Moneyball for Mindfulness: Mets Try More Coaches for Stress Management

Eight sports psychologists are working with the Mets from Single-A to Citi Field

Mr. Met of the New York Mets.

Photographer: Al Bello/Getty Images

Few people have done as much to push baseball’s front office revolution over the last quarter century as New York Mets general manager Sandy Alderson. During his tenure with the Oakland Athletics, Alderson hired Billy Beane and turned him on to the idea that much of the game’s conventional wisdom was hooey. Alderson has also been at the forefront of a new approach to player psychology. With the As, he hired Harvey Dorfman, one of the game’s earliest gurus. And now, with the Mets, Alderson is building one of the biggest “mental skills” coaching staffs in baseball.

The Mets began rethinking their approach three years ago after longtime team psychologist Jeffery Foote left the team. Under Foote, the club had run a fairly standard employee assistance program, similar to what many companies offer rank and file workers. If a player was dealing with depression, anxiety, or addiction, Foote offered confidential counseling and helped to arrange treatment. His successor, Jonathan Fader, who had been working with the team at the minor league level, put a greater emphasis on providing help with the everyday stress of baseball and persuaded the Mets to hire more staff.

In the past two years, the team has nearly tripled its mental skills staff to a total of eight. After Fader left last year for a consulting job with the NFL’s New York Giants, his job was split in two: Will Lenzner took over duties with the major league roster while Derick Anderson oversees the mental skills staff. Mets’ coaches work with players at every level, from the major league club to the academy in the Dominican Republic. “We have a position coach at every affiliate. We have a pitching coach at every affiliate, a hitting coach,” says Mets assistant general manager John Ricco, “So why wouldn't we have somebody who's helping the players with the mental side of the game?”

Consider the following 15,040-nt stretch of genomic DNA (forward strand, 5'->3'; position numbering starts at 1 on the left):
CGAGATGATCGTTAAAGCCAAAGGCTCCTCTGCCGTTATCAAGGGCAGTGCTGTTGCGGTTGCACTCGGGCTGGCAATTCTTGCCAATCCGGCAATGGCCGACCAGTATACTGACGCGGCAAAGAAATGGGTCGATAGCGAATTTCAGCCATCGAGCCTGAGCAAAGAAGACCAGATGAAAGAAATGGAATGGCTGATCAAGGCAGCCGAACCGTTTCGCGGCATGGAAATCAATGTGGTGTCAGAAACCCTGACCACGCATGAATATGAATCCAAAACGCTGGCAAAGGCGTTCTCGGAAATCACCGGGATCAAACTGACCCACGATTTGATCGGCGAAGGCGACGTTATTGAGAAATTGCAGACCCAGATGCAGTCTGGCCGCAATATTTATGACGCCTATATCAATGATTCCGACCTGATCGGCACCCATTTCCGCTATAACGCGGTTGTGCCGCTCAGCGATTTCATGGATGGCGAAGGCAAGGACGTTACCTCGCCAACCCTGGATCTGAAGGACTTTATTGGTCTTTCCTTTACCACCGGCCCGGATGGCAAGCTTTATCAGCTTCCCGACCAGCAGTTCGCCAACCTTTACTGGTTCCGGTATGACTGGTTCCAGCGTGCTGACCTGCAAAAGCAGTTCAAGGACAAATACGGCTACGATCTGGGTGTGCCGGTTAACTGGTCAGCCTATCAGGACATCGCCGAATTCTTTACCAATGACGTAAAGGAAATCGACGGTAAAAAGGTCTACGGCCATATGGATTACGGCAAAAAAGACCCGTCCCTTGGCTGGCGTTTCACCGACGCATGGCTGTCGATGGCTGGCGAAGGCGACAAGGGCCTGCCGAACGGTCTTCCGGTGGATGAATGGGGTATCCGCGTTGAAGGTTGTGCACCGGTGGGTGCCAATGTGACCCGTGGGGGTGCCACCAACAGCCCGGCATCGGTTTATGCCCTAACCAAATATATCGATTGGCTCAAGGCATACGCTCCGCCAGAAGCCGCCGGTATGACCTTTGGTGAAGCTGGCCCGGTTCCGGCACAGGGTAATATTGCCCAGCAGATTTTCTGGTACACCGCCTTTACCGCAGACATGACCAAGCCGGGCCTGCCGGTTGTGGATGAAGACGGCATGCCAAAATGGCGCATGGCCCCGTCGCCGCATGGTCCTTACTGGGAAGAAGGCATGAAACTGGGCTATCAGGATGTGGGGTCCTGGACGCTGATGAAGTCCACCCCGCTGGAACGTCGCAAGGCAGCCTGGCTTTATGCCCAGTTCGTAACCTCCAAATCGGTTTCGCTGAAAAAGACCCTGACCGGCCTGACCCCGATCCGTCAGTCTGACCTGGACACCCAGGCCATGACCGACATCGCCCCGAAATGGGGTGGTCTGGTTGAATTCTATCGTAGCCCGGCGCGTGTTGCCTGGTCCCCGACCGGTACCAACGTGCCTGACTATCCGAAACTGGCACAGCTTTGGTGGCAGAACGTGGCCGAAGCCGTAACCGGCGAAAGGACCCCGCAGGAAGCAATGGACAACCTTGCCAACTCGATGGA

Baseball can test even the most resolute minds. (This might be the place to note that the Mets have long tested the mental state of its fans, and the current injury-plagued season has offered no relief.) The sport combines public performance, intense competition for employment, and  profound isolation. Baseball’s most essential roles are solitary: one batter and one pitcher at a time. And failure, at least for hitters, is the norm. Under this crucible, even routine plays can suddenly become crushingly difficult. Yankee Hall of Famer Yogi Berra may have botched the math, but he wasn't wrong when he said, “Ninety percent of the game is half mental.”  

Until recently, the dominant managerial approach to the psychological challenges of the game was to try to find players who could handle the strain. Everybody else needed to toughen up. In the last few years, however, a handful of teams, including the Chicago Cubs, Boston Red Sox, and Washington Nationals, have begun investing more in mental skills coaching under the premise that, as with hitting, pitching, and fielding, there are useful techniques and strategies that can be learned.

The Mets are extending this philosophy to the minor leagues. In most cases, the team’s mental skills coaches travel with teams and sit on the bench during games dressed to blend in with the medical trainers. “They'll go out and shag balls, just hang out with the players,” says Anderson, who, along with overseeing the team’s staff, works with players at affiliates in Las Vegas and In Binghamton, N.Y. “We try to be ubiquitous but inconspicuous.” Of the team’s eight coaches, only Anderson is a licensed psychologist. The rest hold at least a master’s degree in sports psychology. If a player has a problem that rises to the level of needing clinical intervention, it’s Anderson who arranges care. Otherwise, the staff occupy a space somewhere between therapist and coach.